George Soros’ plan
We read with great interest a paper just published by George Soros, that will be presented at a conference shortly in Europe this week on the eurozone crisis. What was impressive about the paper is that Mr Soros has put forward a plan for Europe to move forward and avert a deepening crisis that could bring on “a lost decade” as he puts it.
Mr Soros calls for a European Fiscal Authority (not union as he says this as implausible and we think many would agree), a Debt Reduction Fund and European Treasury Bills as mechanisms for Europe to move out of the crisis.
Interestingly, in the first paragraph of his proposal Soros again highlights the problem at the core of the crisis:
“The main source of trouble is that the member states surrendered their right to print money to the ECB without fully realizing what that entails – and neither did the European authorities.”
Specifically, Soros’ plan calls for the following key steps to be implemented:
“What is needed is a set of bold initiatives that are convincing enough to persuade both the public and the financial markets that the authorities have both the will and the resources to make the euro work. These initiatives have to conform with the existing Treaties yet they have to be bold enough to bring conditions back closer to those that were prescribed by Treaties. The Treaties could then be revised in a calmer atmosphere so that the current excesses will not recur. It is difficult but not impossible to construct a set of initiatives that will meet these tough requirements. They would have to simultaneously tackle the banking and the sovereign debt problems without neglecting to reduce divergences in competitiveness. There are various ways to provide it but they all need the active support of Germany as the largest creditor country.”
Essentially the proposal which will shortly be presented at a European summitentails the following components along with the need for a political declaration which outlines the longer term vision for political union, but also practical steps towards constructing a fiscal and banking union which would address the concerns of the financial markets over the near term.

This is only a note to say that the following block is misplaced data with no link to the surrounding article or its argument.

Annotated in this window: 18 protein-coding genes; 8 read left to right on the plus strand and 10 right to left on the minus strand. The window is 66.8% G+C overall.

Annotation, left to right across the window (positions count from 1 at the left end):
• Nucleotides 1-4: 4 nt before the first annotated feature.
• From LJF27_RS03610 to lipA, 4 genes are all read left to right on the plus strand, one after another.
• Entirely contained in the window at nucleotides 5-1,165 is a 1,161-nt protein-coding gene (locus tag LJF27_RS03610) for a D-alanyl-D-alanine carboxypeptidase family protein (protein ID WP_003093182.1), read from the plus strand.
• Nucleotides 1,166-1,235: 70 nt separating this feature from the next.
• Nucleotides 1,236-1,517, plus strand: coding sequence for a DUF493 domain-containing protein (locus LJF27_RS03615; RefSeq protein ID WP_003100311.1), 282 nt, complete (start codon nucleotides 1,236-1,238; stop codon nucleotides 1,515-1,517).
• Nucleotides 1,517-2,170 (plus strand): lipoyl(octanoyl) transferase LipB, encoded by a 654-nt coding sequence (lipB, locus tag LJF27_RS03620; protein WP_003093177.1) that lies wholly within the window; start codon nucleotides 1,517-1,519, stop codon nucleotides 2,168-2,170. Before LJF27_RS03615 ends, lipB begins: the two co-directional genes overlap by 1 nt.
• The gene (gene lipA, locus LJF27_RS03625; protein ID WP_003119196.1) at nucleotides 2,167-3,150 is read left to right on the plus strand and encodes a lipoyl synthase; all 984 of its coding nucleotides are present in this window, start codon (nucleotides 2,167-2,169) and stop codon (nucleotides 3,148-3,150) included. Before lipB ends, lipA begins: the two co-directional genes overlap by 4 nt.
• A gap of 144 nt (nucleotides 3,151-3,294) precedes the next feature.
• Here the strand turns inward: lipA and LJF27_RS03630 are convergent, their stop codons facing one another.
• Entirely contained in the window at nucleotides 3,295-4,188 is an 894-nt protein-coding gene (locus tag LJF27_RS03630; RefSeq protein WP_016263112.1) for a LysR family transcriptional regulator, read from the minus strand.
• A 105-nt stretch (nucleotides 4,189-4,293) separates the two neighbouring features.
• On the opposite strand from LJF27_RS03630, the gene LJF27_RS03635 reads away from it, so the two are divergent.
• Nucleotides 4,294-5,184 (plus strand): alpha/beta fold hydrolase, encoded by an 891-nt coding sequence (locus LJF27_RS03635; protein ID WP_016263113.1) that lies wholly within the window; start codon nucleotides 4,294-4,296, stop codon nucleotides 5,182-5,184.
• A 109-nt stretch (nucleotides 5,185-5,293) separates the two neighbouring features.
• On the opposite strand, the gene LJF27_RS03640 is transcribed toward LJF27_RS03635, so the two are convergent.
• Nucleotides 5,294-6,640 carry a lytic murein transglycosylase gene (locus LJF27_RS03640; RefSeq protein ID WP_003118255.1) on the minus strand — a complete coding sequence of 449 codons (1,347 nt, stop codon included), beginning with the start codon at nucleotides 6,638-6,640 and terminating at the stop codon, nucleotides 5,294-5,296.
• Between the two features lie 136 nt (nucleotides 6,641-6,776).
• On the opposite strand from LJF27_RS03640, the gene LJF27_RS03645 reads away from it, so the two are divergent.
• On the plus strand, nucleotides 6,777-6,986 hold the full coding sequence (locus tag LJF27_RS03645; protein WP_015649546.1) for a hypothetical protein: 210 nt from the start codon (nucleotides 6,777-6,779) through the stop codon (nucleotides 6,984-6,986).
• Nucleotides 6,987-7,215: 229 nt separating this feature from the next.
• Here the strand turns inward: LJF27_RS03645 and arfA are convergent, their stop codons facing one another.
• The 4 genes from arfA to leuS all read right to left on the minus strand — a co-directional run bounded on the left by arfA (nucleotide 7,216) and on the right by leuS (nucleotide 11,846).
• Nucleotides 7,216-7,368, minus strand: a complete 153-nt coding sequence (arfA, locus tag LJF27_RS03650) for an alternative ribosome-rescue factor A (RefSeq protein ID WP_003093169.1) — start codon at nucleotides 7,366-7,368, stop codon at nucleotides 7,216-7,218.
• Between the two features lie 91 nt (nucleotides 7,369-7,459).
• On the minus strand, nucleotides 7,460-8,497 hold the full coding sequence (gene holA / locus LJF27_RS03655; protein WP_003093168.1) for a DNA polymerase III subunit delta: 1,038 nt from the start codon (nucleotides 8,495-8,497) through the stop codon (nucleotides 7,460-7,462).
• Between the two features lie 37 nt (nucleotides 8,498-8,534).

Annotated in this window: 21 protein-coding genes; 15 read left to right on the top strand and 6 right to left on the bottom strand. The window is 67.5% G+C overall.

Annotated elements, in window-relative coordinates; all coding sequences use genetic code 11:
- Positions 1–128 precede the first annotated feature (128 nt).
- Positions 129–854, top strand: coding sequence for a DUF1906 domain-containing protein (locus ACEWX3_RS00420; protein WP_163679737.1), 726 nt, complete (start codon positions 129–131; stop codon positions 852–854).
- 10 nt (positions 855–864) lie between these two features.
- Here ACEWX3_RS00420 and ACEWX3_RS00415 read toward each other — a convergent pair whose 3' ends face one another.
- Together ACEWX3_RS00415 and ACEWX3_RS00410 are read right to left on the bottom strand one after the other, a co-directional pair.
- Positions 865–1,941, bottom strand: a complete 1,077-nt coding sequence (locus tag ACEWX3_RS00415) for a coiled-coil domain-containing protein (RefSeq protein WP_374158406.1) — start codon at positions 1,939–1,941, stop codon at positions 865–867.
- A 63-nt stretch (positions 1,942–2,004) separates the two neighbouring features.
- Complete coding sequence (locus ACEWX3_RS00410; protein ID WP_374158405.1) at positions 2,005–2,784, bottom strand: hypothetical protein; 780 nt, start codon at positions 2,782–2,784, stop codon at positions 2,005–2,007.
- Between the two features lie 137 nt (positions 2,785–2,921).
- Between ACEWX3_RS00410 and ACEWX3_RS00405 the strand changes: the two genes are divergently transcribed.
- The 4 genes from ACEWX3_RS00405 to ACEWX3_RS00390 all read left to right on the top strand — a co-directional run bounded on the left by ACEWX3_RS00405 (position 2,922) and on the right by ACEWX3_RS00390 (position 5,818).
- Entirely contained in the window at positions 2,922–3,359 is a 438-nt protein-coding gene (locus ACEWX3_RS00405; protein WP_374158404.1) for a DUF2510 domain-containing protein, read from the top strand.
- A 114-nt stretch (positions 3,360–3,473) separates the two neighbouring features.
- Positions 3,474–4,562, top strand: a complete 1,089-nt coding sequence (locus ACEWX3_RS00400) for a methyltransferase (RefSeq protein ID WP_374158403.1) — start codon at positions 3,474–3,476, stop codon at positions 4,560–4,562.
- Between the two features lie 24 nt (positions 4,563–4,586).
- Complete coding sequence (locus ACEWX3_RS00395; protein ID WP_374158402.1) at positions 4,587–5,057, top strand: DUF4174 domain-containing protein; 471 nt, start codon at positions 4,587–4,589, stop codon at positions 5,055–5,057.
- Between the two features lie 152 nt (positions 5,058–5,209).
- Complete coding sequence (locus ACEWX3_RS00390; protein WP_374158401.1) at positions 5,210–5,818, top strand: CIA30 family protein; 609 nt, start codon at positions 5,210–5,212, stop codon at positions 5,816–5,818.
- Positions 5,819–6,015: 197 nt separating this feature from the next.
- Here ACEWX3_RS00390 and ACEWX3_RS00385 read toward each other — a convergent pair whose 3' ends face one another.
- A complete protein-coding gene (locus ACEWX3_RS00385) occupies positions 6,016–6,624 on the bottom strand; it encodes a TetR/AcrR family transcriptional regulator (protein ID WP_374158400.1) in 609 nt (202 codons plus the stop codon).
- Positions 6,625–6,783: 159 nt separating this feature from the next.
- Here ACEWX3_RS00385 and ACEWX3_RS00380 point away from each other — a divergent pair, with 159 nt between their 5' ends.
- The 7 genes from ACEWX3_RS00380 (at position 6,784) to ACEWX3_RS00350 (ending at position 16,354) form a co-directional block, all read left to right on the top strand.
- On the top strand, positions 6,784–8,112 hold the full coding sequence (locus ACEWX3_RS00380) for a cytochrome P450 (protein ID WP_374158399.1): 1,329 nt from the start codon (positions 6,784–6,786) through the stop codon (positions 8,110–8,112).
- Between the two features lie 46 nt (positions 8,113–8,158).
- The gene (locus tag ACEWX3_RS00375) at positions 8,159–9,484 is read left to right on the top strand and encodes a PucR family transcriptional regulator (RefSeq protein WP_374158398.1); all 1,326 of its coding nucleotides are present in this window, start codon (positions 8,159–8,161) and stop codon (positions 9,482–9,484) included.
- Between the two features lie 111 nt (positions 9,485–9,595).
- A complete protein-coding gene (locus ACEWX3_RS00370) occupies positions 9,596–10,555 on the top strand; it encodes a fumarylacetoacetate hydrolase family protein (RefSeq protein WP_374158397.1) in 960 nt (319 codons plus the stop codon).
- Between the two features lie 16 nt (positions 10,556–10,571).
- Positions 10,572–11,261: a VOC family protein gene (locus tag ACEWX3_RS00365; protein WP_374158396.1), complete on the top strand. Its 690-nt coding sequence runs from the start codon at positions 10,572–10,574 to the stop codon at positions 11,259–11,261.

Soros’ plan calls for the introduction of the following mechanisms:
• A European Fiscal Authority (EFA) which will serve as the embryo of the fiscal union and also provide fiscal backing for an embryonic banking union.
• A Debt Reduction Fund (DRF) which will provide immediate relief to the periphery countries on refinancing their sovereign debt by issuing European Treasury Bills.
In the very short term and in the interests of calming markets, Soros also calls for the ECB to start accumulating Italian and Spanish bonds in anticipation of Intergovernmental Agreement and for the European Stabilisation Mechanism to take over the ECB’s holdings of Greek bonds insuring the ECB against default risk. No implementation of austerity measures as long a country has negative GDP growth rate. Finance Ministers start negotiating structural reforms that will qualify “periphery” countries to benefit from the debt reduction scheme.
Soros’ argument is that “laying the groundwork for a banking union and substantially reducing the financing costs of sovereign debt would offer an escape route from the deflationary debt trap in which the European Union is currently caught.”
The plan which will be published in the Financial Times today, also warns that any decisive policy changes will depend almost entirely on the political will of Germany and that Germany alone would be to blame in the event of a Eurozone breakdown and the consequential political and economic fallout and dislocation may positive action.
Powerful words indeed from the world’s wealthiest financial markets trader.
Self preservation is a powerful motivator and patently Germany needs to act decisively in order to preserve not just the periphery and problematic nations, but the very core of which it dominates.
There is no question that the stakes are high and that Europe is looking into the abyss. A failure to take the necessary steps and deepening of the crisis will only cost Germany and all of Europe dearly in the end.
We think what makes the Euro crisis unique in many instances is that lessons were learnt in the 20th century after two world wars and tremendous loss of life. Perhaps it will be this formidable experience that will bring Europe back from the edge. We believe that Europe and Germany must find a way through and do all that’s necessary, not just the minimal – for the downside in this instance far outweighs the upside.
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